By Ruby Mae Pales, 3rd third year Psychology NTU student
After all the fun and festivities of December – we are hit with January, a dull, cold, dark start to the year and you may be left feeling a little deflated. With pressures of reinventing your life with the new year new me, a crash diet and new exercise routine, it can be difficult to navigate the month of January in terms of your mental health. Settling back into a university routine after so much time at home can be difficult too particularly with the stress of those January assignments. Here I will be giving my top tips to make January a great month and formulate a healthy self-care routine to reduce those January blues!
It’s okay not to make any big changes in January
My first recommendation is to remember its okay not to change anything in your life! Remember, you don’t need to start a hardcore gym training routine, eat healthily, or set unachievable goals just because it is the beginning of a new year. Don’t put pressure on yourself, as January is hard enough already without unhealthy expectations fuelled by what we see on social media. If you want to try something new for example a new exercise regime, you can start this at any time of the year, it doesn’t have to be the 1st of January! Also, try to limit social media usage as seeing everyone setting their new year goals and being ‘productive’ can negatively affect your well-being.
Practice a small self-care routine
Whether this is cooking yourself your favourite meal, watching a film that makes you feel good, reading a new book or going for a mindful walk-in nature, whatever makes you feel good. Taking that extra time to look after ourselves in January is needed to keep positive and happy throughout the month.
Getting outside is important especially in winter when the days feel short, and it is getting dark by 4pm! However, getting outside even for a 15-minute walk can massively benefit your mental health, and sunlight exposure is great for your physical health for vitamin D. Set aside some time each day to go for a walk, it’s a great form of exercise too. Research has found that nature and the great outdoors can improve our mood and mental health, particularly in winter months.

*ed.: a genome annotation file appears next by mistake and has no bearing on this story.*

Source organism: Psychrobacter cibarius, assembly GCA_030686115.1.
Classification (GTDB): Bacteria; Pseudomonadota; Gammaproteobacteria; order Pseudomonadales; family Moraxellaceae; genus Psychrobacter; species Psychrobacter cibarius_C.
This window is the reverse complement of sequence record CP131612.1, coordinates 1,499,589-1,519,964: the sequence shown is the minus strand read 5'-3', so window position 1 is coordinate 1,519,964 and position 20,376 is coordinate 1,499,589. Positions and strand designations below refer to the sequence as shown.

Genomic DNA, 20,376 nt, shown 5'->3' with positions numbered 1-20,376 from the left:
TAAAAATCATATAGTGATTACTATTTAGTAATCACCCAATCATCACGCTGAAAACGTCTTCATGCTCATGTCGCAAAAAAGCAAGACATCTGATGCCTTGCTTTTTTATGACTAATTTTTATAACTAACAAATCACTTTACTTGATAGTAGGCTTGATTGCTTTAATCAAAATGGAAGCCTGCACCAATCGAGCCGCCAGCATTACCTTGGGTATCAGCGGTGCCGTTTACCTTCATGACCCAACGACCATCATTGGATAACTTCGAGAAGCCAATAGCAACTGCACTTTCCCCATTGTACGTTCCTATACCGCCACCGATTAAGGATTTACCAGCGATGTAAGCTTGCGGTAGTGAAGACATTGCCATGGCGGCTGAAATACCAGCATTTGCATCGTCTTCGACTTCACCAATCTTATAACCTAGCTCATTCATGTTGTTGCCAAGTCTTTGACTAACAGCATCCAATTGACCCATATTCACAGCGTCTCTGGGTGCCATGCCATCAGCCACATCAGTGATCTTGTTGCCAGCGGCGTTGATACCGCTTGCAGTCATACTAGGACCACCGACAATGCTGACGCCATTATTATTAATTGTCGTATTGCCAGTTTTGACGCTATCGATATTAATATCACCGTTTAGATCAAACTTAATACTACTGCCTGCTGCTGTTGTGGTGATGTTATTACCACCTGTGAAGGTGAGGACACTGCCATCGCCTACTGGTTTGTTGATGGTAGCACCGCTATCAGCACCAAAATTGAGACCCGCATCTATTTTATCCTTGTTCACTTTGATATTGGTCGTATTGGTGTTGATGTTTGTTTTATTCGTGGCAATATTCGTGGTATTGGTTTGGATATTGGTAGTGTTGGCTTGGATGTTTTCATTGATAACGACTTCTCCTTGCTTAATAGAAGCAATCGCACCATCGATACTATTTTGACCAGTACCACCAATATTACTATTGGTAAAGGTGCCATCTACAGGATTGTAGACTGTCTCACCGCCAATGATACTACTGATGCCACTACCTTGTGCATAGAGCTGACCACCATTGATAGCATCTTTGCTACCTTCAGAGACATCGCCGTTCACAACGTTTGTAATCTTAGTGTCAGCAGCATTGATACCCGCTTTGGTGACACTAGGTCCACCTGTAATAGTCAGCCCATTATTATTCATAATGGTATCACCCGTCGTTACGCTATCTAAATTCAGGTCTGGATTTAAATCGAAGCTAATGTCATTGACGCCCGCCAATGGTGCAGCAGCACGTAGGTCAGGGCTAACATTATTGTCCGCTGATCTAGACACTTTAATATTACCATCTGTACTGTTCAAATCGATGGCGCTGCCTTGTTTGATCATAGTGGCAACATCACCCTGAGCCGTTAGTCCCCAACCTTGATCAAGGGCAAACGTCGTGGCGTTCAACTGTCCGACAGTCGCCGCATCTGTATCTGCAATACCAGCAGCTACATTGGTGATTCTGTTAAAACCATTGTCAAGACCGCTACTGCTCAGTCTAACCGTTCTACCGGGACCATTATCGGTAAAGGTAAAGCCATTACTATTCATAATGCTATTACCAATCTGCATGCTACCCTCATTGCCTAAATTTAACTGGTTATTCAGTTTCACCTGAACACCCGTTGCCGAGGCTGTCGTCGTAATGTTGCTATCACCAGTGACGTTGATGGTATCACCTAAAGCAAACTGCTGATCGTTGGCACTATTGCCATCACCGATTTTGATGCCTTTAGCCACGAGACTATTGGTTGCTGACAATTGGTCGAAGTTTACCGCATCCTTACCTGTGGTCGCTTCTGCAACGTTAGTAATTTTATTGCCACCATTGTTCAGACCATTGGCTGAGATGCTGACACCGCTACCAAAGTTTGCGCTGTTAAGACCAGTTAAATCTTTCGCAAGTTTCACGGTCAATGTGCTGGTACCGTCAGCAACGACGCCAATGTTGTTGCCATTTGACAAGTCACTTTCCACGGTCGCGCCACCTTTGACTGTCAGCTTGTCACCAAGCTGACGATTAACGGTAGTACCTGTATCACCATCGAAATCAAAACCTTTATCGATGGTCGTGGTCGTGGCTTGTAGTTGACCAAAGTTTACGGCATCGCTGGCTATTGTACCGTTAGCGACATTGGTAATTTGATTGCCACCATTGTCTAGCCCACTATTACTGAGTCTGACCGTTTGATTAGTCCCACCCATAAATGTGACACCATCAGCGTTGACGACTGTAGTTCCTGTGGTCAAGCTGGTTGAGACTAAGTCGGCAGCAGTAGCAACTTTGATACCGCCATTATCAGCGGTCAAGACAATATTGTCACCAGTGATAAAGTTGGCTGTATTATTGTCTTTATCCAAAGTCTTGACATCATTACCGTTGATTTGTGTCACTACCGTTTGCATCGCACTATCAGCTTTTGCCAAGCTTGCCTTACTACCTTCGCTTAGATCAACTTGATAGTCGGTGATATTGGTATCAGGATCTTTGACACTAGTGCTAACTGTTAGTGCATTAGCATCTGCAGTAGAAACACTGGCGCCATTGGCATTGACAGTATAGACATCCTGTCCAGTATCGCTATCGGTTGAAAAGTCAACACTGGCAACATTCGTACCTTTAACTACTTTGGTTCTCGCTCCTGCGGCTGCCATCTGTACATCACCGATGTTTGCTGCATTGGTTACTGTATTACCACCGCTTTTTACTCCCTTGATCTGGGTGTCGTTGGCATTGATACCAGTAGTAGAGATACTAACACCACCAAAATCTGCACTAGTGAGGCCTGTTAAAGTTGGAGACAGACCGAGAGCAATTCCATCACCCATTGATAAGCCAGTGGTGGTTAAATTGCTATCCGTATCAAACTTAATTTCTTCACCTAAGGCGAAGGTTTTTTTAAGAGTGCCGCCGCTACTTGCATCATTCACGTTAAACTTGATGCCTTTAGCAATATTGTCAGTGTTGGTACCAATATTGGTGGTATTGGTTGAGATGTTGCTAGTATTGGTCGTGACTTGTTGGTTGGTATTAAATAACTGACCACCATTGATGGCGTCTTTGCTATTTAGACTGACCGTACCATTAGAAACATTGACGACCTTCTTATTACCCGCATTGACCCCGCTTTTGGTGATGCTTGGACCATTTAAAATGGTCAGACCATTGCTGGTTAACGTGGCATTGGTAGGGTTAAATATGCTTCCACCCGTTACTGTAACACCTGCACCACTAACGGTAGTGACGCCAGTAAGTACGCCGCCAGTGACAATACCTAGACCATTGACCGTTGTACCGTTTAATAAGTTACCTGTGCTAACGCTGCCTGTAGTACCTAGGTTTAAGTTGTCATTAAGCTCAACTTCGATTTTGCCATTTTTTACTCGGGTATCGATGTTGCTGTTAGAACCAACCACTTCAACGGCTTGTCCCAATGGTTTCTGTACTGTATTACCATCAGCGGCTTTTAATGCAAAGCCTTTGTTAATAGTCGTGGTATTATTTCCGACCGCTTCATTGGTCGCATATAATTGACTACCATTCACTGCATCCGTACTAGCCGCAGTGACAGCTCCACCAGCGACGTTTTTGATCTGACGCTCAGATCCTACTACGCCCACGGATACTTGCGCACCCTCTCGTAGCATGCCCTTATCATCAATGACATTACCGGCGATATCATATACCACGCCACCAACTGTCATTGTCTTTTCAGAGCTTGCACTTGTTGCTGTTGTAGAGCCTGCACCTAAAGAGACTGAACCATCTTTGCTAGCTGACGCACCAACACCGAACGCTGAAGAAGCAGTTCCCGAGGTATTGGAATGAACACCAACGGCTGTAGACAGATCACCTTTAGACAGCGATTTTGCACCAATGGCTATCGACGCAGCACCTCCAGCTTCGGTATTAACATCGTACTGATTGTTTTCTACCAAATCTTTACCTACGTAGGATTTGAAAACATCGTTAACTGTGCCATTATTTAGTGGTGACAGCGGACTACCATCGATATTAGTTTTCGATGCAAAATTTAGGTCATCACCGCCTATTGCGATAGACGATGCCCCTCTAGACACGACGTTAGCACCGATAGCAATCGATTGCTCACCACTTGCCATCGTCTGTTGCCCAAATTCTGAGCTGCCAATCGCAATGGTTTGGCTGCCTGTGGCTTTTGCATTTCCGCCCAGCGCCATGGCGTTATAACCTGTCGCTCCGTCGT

Getting into a routine back at university
Set up a routine when you are back at university. It is easy to feel a little lost back at university after getting comfortable back at home. However, setting small goals for each day and setting time aside for university work can help you settle back into university life. Scheduling when assignments and essays are due will save the last-minute stress and help you manage your time. Also, catching up with friends after Christmas will help to ease those January blues.
Check in with friends and family
Finally, when everyone is back at work or education in January it is easy to lose touch, so make sure to check in on friends and family, whether that be by dropping a text to see how they are doing or organising something fun to do in January to look forward to, such as a day out with a friend or a cosy evening in. You might not realise how much they appreciate this!
Hopefully these tips will make the month of January more positive without setting unrealistic goals that we may struggle to achieve. Remember you are doing great as you are and there is no need to change aspects of your life just because it is January. After enjoying the festivities and Christmas, hopefully you can still make January a productive and positive month with these tips.
For help, advice and resources whilst studying at NTU, take a look at the following for sources of support.
- Support from NTU
- Self-Care books in NTU’s libraries
- Silvercloud: SilverCloud is our online system designed to help with a range of mental health issues.
- Health and Wellbeing resources
- NTSU Information and Advice service
- Wellness in Mind: Advice and support for anyone in Nottingham experiencing issues with their mental wellbeing
- Student Minds or Student Space
- 10 Keys to happiness